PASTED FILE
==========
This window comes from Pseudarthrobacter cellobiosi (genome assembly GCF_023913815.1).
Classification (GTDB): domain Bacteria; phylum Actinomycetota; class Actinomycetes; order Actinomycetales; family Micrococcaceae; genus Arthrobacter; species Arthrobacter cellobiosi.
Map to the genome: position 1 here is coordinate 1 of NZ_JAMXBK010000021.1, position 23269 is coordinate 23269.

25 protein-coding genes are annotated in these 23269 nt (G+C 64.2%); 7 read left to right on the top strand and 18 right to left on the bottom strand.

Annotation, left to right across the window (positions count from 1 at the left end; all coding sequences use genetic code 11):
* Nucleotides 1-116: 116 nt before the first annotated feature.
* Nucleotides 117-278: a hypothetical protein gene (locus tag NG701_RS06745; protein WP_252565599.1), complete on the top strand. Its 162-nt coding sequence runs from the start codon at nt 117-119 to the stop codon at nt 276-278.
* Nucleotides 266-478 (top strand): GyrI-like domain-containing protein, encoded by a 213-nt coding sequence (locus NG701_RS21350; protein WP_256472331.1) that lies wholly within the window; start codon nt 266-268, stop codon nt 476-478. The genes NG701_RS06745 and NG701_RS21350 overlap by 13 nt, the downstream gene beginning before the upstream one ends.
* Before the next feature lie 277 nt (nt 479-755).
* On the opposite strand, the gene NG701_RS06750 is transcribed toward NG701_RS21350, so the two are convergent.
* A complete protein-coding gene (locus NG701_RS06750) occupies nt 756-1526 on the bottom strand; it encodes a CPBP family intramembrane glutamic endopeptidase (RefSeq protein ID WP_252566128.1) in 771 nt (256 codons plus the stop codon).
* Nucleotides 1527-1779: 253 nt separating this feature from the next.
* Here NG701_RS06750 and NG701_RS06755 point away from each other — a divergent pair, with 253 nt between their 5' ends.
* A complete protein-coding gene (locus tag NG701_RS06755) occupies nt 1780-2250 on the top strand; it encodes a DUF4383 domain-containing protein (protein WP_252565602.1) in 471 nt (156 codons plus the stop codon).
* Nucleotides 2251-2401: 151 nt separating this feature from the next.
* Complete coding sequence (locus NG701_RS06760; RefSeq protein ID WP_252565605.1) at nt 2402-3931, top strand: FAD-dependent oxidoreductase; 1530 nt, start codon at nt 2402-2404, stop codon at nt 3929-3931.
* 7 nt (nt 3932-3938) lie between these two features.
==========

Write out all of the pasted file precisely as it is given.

This window comes from Pseudarthrobacter cellobiosi (genome assembly GCF_023913815.1).
Classification (GTDB): domain Bacteria; phylum Actinomycetota; class Actinomycetes; order Actinomycetales; family Micrococcaceae; genus Arthrobacter; species Arthrobacter cellobiosi.
Map to the genome: position 1 here is coordinate 1 of NZ_JAMXBK010000021.1, position 23269 is coordinate 23269.

25 protein-coding genes are annotated in these 23269 nt (G+C 64.2%); 7 read left to right on the top strand and 18 right to left on the bottom strand.

Annotation, left to right across the window (positions count from 1 at the left end; all coding sequences use genetic code 11):
* Nucleotides 1-116: 116 nt before the first annotated feature.
* Nucleotides 117-278: a hypothetical protein gene (locus tag NG701_RS06745; protein WP_252565599.1), complete on the top strand. Its 162-nt coding sequence runs from the start codon at nt 117-119 to the stop codon at nt 276-278.
* Nucleotides 266-478 (top strand): GyrI-like domain-containing protein, encoded by a 213-nt coding sequence (locus NG701_RS21350; protein WP_256472331.1) that lies wholly within the window; start codon nt 266-268, stop codon nt 476-478. The genes NG701_RS06745 and NG701_RS21350 overlap by 13 nt, the downstream gene beginning before the upstream one ends.
* Before the next feature lie 277 nt (nt 479-755).
* On the opposite strand, the gene NG701_RS06750 is transcribed toward NG701_RS21350, so the two are convergent.
* A complete protein-coding gene (locus NG701_RS06750) occupies nt 756-1526 on the bottom strand; it encodes a CPBP family intramembrane glutamic endopeptidase (RefSeq protein ID WP_252566128.1) in 771 nt (256 codons plus the stop codon).
* Nucleotides 1527-1779: 253 nt separating this feature from the next.
* Here NG701_RS06750 and NG701_RS06755 point away from each other — a divergent pair, with 253 nt between their 5' ends.
* A complete protein-coding gene (locus tag NG701_RS06755) occupies nt 1780-2250 on the top strand; it encodes a DUF4383 domain-containing protein (protein WP_252565602.1) in 471 nt (156 codons plus the stop codon).
* Nucleotides 2251-2401: 151 nt separating this feature from the next.
* Complete coding sequence (locus NG701_RS06760; RefSeq protein ID WP_252565605.1) at nt 2402-3931, top strand: FAD-dependent oxidoreductase; 1530 nt, start codon at nt 2402-2404, stop codon at nt 3929-3931.
* 7 nt (nt 3932-3938) lie between these two features.